The Saviors Tour

Green Day will be rocking throughout the summer
The lead guitarist and singer, Billie Joe. Picture taken by Harry Acosta, a photographer in Columbus.
The lead guitarist and singer, Billie Joe. Picture taken by Harry Acosta, a photographer in Columbus.

Drunk bunny mascots, mud throwing, and brand new records with each decade departure from stunts other bands have pulled off. Green Day have come back to the modern punk scene with their newest album, “Saviors.” The band will be touring the U.S. in the summer, and according to their Youtube page, they’ll be playing fan-favorites from the albums Dookie, American Idiot, and some singles off of their new and old tracks. They’ll play with The Smashing Pumpkins, Rancid, and The Linda Lindas.

Some Green Day fans said they’ve been anticipating the show dates ever since they heard about it.

LHS teacher Hannah McKenney.

“I’m extremely excited. I didn’t even know about the tour until recently, and hearing about it brings back a lot of memories as a kid. I grew up in the early 2000’s, and Green Day was a good foundation to my childhood,” said Hannah McKenney, a teacher at the LHS. 

One couple, Gina and Matt Dwyer of Canal Winchester said that they too are anticipating attending a concert.

“I’m so excited to see Green Day is back on tour for their new album. The first and only time I saw them live was during the Hella Mega Tour in 2020 (a tour which headlined Weezer, Fall Out Boy, and Green Day). The lead singer and guitarist, Billie Joe Armstrong really engages with the crowd and puts on a heck of a show,” said Gina Dwyer.

“I’ve seen them several times before, and they always bring enormous energy to their shows. They’ve put on some of the best shows I’ve ever been to,” said Matthew Dwyer.

Green Day dropped fifteen songs earlier this year. According to The New York Times, the album reflected off of everything they’ve released in the past, musically, and lyrically, featuring a forthright lavish sound. Deep lyrics addressed addiction, nostalgia, politics, and love throughout the tracks. 

With songs from their new album like Living in the ‘20s, Strange Days Are Here to Stay, and The American Dream Is Killing Me, the message in their music stays relevant to the generation. Some fans said even their older music feels relatable to this day. 

“Especially as I got a lot older, there was a lot of music that I could relate to for sure. They make connections about real life topics through creative lyrics, and sometimes just having a good jam session in the car can help release a lot of stress. Their music is a classic to go back to, I’d hear it and go ‘this is my jam,’” said McKenney.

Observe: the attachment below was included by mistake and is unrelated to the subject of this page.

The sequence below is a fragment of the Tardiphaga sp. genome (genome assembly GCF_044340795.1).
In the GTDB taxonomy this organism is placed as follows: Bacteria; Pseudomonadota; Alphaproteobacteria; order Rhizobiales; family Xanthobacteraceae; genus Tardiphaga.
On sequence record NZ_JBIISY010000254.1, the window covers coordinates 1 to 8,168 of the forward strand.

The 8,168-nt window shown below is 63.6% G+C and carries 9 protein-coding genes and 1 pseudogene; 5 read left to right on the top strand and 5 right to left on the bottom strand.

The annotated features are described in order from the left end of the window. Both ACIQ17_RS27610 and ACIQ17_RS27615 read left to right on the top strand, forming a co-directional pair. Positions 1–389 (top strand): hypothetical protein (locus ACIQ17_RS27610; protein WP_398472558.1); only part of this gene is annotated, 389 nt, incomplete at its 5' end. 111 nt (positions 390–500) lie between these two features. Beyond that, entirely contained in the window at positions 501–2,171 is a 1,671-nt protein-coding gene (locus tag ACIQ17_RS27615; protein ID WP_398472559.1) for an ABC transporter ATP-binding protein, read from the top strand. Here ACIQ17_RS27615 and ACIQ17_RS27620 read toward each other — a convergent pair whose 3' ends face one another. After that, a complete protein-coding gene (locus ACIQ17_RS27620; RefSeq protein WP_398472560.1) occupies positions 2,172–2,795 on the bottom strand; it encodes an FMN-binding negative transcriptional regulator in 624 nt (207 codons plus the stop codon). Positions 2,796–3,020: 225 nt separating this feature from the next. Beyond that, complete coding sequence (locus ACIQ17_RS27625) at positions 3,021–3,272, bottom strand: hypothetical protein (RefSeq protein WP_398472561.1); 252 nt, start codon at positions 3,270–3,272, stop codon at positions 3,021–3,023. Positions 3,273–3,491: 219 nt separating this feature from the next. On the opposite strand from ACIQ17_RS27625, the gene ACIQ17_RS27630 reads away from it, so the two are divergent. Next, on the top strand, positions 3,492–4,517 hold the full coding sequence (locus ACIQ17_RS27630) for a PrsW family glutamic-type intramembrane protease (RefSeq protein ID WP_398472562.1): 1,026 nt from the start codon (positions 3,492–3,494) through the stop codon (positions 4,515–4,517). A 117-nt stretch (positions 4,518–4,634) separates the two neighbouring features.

Brian Howell. Image courtesy of Howell.

“Being a kid in suburban America, going back to Dookie, every one of those songs touched on what that existence was like. ‘Not growing up, just burning out… step in line to walk amongst the dead…’ That rings as true for me now as it did then, and judging by the 2024 stadium sellout ticket prices, I’m not the only one,” Columbus resident Brian Howell said, who has been a Green Day fan since the ‘90s. 

“I think the music you listen to when you’re young really helps shape your emotional development.  And Green Day’s music just seems to bring out everyone’s inner rebel, no matter what your age. As a kid I would listen to songs like American Idiot, 21 Guns, or Holiday and I would tell myself I’d always stand up for what I believed in, never let myself be crushed by the system or become another cog in the machine,” G. Dwyer said.

Matthew Dwyer said he believes the music has taken a next step from punk to protest. 

“The meaning of the music has evolved from nebulous hatred against ‘the man’ as a teen to more pointed critiques of the rise of authoritarianism and fascism in the modern government. Peppered along with this are plenty of references to the struggles of modern life, love, and just plain weirdness. I find it very relatable in a changing world,” said M. Dwyer.

Some lovers of the band say they believe Green Day’s music is thought-provoking and feels like a reminder of what being a teenager was like. 

That band was my earliest memory of being able to experience music that a friend introduced me to. I remember we used to come over, go in my basement, and listen to Green Day. When you’re growing up you’ve got a lot of emotions, and sometimes you can’t necessarily explain it, and then you turn on some music like American Idiot, Basket Case– and you forget everything else. Their music makes me feel nostalgic, in the best way possible,” said McKenney.

Gina and Matthew Dwyer. Image courtesy of G. and M. Dwyer

“Just around the time I was getting into music, American Idiot was released. It offered modern punk rock within a concept album full of feelings about authority, love, and your place in the world. It resonated with me as a young teen, and I’ve been a fan ever since,” said M. Dwyer.

Green Day was one of those bands growing up that everyone loved and whose parents wouldn’t let them listen to. Their music ranges from cell phone-in-the-air ballads to anti-establishment ragers. Even the goofiest of their songs somehow get you to question things you would otherwise accept,” G. Dwyer said.

New generations are being brought to the modern punk rock band. 

“I absolutely consider myself a Green Day fan, but admittedly I haven’t really given much attention to anything since American Idiot. But I’m a forever fan because Dookie is probably one of my personal top three albums of all time. I still listen to it all the time– I make my toddler daughters listen to it. It never gets old to me. Insomniac also holds a place in my heart,” Howell said.

Harry Acosta, photographer and designer from Columbus, Ohio gave Eye of the Gale permission to use his pictures of one of Green Day’s earlier performances. See the photo gallery below:

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